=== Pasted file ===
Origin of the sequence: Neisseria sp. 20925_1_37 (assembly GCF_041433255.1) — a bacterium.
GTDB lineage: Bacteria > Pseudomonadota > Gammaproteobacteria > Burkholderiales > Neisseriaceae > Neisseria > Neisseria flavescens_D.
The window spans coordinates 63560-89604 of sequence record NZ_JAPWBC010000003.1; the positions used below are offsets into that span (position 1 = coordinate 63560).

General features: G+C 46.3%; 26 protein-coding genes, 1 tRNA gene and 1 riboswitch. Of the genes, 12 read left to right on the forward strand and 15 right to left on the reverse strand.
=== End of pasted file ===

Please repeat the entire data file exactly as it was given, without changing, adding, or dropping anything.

Origin of the sequence: Neisseria sp. 20925_1_37 (assembly GCF_041433255.1) — a bacterium.
GTDB lineage: Bacteria > Pseudomonadota > Gammaproteobacteria > Burkholderiales > Neisseriaceae > Neisseria > Neisseria flavescens_D.
The window spans coordinates 63560-89604 of sequence record NZ_JAPWBC010000003.1; the positions used below are offsets into that span (position 1 = coordinate 63560).

General features: G+C 46.3%; 26 protein-coding genes, 1 tRNA gene and 1 riboswitch. Of the genes, 12 read left to right on the forward strand and 15 right to left on the reverse strand.